Peek-Inside Egg

Peek-Inside Egg lesson plan

Celebrate Easter in elegance! Children design replicas of Faberge eggs in exquisite dioramas.

  • 1.

    Research how and when Easter is celebrated in various parts of the world. Find several traditional holiday symbols. Eggs are decorated by people in many countries using various techniques. Here is how to make an egg display similar to those created by the famous artist Faberge.

  • 2.

    Decorate the top and sides of a recycled tissue box with Crayola® Washable Markers. If necessary, cover the box with construction paper first and then decorate. Cut out the bottom of the box with Crayola Scissors.

  • 3.

    With Crayola Colored Pencils, trace the bottom of the box twice on white construction paper. Add a little space on two ends for tabs. Cut out both pieces. On one piece, use your imagination to create a spring or Easter picture. Fold up the tabs on the picture. Cover the tabs with glue from a Crayola Glue Stick. Place the picture inside the box, near the original opening, so the picture faces out the bottom. Attach the tabs to the box.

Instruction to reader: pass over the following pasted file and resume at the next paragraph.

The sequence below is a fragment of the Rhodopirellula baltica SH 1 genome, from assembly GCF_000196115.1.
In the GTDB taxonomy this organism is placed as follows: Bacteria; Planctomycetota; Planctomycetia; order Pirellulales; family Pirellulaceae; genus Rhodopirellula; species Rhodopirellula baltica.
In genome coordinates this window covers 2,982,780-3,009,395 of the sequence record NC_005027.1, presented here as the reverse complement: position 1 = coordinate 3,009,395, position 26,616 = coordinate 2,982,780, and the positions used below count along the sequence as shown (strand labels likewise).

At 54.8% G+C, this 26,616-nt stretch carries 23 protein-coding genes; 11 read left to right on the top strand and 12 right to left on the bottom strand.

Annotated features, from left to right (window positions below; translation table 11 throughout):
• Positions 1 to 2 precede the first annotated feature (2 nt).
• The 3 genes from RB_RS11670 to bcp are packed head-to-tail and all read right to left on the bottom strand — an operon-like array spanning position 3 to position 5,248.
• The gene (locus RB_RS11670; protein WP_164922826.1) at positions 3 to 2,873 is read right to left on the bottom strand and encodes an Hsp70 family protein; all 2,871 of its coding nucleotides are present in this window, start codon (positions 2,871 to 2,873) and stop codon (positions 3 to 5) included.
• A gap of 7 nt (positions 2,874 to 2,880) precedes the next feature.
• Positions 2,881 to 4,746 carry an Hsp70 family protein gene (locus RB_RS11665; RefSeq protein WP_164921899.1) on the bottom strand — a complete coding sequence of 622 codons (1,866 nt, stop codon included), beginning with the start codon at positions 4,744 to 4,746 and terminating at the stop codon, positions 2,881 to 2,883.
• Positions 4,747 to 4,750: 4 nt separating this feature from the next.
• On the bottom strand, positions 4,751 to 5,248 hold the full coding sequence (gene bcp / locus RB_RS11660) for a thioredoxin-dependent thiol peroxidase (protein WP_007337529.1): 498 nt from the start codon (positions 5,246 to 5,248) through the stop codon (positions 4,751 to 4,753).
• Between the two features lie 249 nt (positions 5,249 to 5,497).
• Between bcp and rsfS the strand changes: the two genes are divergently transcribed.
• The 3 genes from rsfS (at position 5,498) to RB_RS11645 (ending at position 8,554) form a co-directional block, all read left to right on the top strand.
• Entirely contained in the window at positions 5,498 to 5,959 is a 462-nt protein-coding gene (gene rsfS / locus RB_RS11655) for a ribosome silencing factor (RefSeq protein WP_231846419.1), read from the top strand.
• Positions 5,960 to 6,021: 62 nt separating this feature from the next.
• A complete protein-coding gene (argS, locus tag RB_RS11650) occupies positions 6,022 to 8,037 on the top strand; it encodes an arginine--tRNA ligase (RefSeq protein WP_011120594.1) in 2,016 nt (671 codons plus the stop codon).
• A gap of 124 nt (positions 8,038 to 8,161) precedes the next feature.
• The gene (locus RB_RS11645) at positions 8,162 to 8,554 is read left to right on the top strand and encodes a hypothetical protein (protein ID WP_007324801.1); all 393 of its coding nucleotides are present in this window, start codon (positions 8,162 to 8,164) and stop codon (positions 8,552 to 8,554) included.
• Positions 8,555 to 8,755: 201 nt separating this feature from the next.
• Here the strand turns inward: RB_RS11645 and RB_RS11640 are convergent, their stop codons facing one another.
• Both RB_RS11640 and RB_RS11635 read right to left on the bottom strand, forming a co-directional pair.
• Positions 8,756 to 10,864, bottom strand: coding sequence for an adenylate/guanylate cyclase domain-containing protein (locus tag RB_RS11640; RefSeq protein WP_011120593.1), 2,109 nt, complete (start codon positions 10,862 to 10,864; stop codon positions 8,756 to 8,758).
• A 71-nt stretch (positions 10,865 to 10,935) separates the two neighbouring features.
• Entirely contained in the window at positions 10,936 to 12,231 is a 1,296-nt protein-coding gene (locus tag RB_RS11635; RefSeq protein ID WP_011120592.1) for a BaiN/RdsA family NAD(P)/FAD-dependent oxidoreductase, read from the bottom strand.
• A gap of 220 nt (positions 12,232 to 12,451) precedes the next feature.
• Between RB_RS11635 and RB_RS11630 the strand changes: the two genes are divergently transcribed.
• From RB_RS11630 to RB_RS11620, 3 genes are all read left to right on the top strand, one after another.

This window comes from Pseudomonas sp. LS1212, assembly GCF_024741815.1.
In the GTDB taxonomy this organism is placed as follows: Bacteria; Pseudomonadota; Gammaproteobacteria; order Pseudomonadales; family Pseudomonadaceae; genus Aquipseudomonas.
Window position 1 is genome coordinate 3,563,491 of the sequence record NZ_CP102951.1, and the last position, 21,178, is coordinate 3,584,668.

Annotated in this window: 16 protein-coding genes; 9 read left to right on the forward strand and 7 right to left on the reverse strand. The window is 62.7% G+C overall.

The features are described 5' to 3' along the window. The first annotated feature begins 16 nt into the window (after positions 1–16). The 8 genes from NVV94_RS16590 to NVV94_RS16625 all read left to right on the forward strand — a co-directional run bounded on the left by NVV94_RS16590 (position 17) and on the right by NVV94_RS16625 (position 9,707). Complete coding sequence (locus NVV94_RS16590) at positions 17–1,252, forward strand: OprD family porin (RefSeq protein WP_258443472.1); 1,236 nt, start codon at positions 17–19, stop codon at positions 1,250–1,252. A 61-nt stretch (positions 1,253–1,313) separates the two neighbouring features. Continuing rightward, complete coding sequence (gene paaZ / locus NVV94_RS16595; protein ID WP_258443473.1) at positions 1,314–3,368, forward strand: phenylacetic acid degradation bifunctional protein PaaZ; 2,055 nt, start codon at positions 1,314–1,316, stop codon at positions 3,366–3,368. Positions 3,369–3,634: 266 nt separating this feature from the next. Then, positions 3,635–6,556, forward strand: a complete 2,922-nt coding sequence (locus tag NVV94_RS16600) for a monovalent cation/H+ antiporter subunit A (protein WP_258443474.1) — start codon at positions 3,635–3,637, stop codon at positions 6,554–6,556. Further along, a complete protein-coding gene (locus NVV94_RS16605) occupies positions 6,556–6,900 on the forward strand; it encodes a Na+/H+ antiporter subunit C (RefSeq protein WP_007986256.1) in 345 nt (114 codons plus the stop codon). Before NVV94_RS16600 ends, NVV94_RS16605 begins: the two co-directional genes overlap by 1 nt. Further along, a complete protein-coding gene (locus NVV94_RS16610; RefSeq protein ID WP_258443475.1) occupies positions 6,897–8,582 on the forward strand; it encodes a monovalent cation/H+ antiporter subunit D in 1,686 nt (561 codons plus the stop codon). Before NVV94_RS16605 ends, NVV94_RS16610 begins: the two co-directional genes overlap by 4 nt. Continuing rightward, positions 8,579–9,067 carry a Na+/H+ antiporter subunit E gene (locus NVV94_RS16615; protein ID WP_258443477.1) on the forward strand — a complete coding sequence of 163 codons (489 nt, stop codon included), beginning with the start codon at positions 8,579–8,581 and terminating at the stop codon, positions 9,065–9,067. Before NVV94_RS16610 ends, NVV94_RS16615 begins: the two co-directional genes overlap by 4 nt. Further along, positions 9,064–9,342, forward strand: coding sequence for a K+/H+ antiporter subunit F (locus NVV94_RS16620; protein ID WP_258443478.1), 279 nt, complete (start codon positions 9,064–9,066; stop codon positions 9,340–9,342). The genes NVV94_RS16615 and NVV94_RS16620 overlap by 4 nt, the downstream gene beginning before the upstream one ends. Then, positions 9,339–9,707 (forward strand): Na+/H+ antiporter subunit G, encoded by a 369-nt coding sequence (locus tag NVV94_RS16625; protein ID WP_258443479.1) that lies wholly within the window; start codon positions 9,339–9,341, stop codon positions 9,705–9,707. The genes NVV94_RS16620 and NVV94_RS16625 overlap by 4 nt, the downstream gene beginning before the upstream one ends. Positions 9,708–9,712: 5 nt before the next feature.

• 4.

    On the other piece of construction paper, draw a large egg with Crayola Colored Pencils. Cut out the egg, and cut a small, round hole in its center. Decorate the egg with intricate designs and symbols of Easter using markers and Crayola Glitter Glue. Dry.

  • 5.

    Fold up the tabs on the egg. Glue them to the bottom of the box. Peek through the hole in the egg to see your picture inside!


  • Students research information about Easter celebrations in several cultures and identify symbols of the holiday.
  • Students find out about famous egg-decorating artists such as Faberge and explore examples of decorated eggs from countries that have a tradition of egg artistry.
  • Students create their own peek-through egg diorama with recycled tissue boxes.


  • Special needs students may need adult help to cut and glue their diorama.
  • Recreate a Faberge egg using photographs as a model for your work.
  • Use this look-inside technique to make miniature rooms, create dioramas, or display other tiny pieces of art.